The digital preservation problems archivists and records managers face are threefold: technical, organizational, and cultural.
The principal technical problems are technological obsolescence and media stability. Currently, typical media may be good for up to twenty years, with some optical media manufacturers claiming much longer stability; these factors also depend on external factors, such as the environment. Archivists should use high-quality, name-brand, well-tested media for long-term retention. Even with the best of care, some media (CDs, for example) are prone to failure after a period, and all media will eventually need to be replaced. The adage of “one and done” does not apply here.
Technological obsolescence is the greater issue because even stable media need hardware and software to be usable, and both hardware and software change rapidly, placing an organization on a perpetual technology treadmill to maintain usability over the years. In addition, newer technologies with higher storage densities and quicker retrieval times replace optical systems long before the optical media fail. The technologies issue also includes the explosion of data formats. A final aspect of the technology is the need to retain the documentation necessary to understand the technologies. Documentation is often maintained separately and can be lost as systems are moved offline.
Two major areas of organizational problems are preservation planning and commitment to preservation. Many institutions do not plan for the long-term retention of records from systems owners and IT staff. Planning and budgeting for long-term retention is hard because the costs are down the road, often after many managers are either retired or have moved on. In addition, funding for long-term retention and preservation is usually removed from budgets because current needs take priority over future ones. Frankly, many decision-makers see the future as somebody else’s problem.
The related issue is long-term organizational commitment. Many organizations get into electronic recordkeeping for its short-term advantages, such as improved access, retrievability, reuse, and repurposing. However, most of these real benefits are on the information management side of the ledger, e.g., for facilitation of transactions or for use as evidence of transactions, rather than as evidence for longer-term legal, financial, and rights and obligations purposes. Once the active life benefits are exhausted, the idea of maintaining the records in usable form becomes an expense that is eliminated by putting the records into long-term storage without thinking of the infrastructure (e.g., hardware and software) that will be needed to access them later. In some cases, the electronic records are abandoned when a project is over, or the unit is reorganized.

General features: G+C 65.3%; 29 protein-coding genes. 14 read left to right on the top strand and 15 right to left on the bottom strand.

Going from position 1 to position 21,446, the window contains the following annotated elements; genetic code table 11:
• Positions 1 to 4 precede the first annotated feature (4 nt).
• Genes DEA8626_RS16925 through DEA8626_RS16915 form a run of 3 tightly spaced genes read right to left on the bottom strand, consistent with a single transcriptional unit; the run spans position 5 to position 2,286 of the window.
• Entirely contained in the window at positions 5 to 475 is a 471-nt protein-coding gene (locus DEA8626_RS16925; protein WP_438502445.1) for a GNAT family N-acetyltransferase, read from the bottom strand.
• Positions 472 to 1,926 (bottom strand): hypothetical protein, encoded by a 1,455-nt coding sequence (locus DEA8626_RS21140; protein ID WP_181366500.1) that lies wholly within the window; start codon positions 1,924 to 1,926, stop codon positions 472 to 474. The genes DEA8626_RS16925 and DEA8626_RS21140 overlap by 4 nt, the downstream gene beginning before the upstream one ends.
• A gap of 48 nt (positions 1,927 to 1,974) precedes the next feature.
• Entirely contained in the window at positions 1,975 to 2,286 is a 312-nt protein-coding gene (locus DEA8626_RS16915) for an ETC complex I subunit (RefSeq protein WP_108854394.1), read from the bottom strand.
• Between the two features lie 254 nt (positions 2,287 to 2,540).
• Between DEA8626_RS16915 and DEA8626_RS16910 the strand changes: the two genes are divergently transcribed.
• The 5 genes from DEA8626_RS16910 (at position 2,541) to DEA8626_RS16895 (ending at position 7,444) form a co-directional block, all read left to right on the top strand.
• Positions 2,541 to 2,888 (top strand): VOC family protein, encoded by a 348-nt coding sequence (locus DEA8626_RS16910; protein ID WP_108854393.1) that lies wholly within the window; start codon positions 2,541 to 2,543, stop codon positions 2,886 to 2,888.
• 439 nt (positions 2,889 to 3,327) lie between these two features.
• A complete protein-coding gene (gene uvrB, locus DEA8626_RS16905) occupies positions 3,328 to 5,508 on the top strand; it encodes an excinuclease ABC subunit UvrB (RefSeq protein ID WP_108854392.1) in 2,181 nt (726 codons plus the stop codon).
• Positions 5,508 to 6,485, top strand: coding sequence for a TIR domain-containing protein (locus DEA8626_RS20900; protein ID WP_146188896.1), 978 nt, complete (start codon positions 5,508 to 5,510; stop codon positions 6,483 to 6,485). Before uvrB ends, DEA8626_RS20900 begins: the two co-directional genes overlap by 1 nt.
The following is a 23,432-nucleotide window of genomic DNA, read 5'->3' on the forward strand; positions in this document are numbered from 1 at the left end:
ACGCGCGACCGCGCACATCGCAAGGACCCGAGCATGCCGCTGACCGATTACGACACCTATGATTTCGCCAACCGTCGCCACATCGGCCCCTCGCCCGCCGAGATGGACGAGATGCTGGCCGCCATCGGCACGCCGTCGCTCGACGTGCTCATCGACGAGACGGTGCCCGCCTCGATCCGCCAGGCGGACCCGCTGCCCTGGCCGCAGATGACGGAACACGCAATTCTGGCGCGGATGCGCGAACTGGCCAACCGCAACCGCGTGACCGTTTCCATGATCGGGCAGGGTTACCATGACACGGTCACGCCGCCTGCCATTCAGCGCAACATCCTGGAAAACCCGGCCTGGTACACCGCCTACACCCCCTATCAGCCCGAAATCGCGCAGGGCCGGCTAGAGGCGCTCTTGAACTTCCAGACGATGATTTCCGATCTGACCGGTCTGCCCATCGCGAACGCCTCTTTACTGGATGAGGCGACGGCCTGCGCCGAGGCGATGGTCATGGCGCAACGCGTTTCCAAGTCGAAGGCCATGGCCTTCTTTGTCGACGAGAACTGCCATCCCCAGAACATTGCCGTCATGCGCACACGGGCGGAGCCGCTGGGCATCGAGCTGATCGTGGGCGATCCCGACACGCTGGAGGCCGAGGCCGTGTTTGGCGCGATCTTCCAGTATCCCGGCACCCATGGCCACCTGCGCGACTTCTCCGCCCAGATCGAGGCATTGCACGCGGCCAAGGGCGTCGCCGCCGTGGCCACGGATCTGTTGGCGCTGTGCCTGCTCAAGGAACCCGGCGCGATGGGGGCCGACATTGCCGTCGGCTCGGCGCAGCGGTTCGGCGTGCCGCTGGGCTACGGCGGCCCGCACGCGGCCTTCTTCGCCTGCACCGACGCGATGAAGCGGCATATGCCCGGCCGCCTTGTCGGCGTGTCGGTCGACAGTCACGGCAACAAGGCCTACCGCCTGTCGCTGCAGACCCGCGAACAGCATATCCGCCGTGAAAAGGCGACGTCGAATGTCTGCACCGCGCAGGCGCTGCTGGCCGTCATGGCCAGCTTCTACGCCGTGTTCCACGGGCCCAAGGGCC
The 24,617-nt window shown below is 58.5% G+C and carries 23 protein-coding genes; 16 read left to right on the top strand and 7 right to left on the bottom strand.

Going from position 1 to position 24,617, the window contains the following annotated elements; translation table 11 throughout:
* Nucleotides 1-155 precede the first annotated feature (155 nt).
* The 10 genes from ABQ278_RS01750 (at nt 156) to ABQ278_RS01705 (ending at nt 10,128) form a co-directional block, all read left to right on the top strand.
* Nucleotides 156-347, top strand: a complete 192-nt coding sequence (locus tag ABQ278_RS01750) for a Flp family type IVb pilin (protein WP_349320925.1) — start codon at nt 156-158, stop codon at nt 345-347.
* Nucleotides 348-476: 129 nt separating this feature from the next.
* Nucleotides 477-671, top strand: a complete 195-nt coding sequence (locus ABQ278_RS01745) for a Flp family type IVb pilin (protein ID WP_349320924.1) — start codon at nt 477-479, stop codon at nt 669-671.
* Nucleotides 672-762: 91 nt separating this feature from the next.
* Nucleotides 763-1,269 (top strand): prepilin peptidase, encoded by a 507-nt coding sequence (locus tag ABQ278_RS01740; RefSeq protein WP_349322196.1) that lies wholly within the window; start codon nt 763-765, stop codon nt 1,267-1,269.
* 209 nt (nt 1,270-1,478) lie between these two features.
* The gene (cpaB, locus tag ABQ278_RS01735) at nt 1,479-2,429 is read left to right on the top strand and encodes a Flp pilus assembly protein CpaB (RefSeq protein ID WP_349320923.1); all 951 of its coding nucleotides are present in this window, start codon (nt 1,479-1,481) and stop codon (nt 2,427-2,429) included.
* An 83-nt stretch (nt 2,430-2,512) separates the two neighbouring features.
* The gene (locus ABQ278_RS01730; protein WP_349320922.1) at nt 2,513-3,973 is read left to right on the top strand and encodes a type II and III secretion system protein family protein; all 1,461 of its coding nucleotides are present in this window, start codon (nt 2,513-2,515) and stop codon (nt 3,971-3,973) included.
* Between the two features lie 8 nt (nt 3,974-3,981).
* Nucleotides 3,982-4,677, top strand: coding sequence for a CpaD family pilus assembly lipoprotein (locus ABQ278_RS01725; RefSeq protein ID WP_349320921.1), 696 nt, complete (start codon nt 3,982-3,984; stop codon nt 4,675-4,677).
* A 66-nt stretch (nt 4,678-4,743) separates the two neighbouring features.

The most straightforward answer to the technological and organizational problems described above would be to manage the electronic records in the first place, breaking them into series to separate the ones that would need long-term retention from the ones that would be disposable and then making cost/benefit decisions about the formats for long-term retention. The major cultural block to this is the inability to see beyond the current needs to a time when the organization will not need all of the information in electronic form. The second cultural block is the unwillingness of individuals and organizations to face up to their responsibilities for the long-term maintenance of records. With paper-based collections, long-term care was a low or no-cost issue for management. Archivists and records managers handled it, and the problem went away from management’s perspective. Now the problem is recurring and cross-organizational, requiring at least periodic if not constant attention. Unfortunately, many organizations are unprepared for this shift in responsibilities.
The Path to Preservation
In the coming years, the information management field hopes that digital preservation will be simplified as archival materials are migrated to an ever-narrowing range of formats. Until then, archivists, records managers, and other allied professionals must contend with the technical, organizational, and cultural roadblocks that impede the path to preservation.
Never miss another post. Subscribe today!
Archivists embrace the digital world as they transform their physical holdings into electronic records through digitization projects.
Archivists have entered the digital decisive moment; digitized and born-digital images have substantially departed from the legacy of analog materials.
Archivists can accelerate gains from digitization by presenting a business case for digital transformation to those who lead their organizations.
Increases in remote working, changing needs, and user preferences for remote research have made digitization of archival holdings a priority.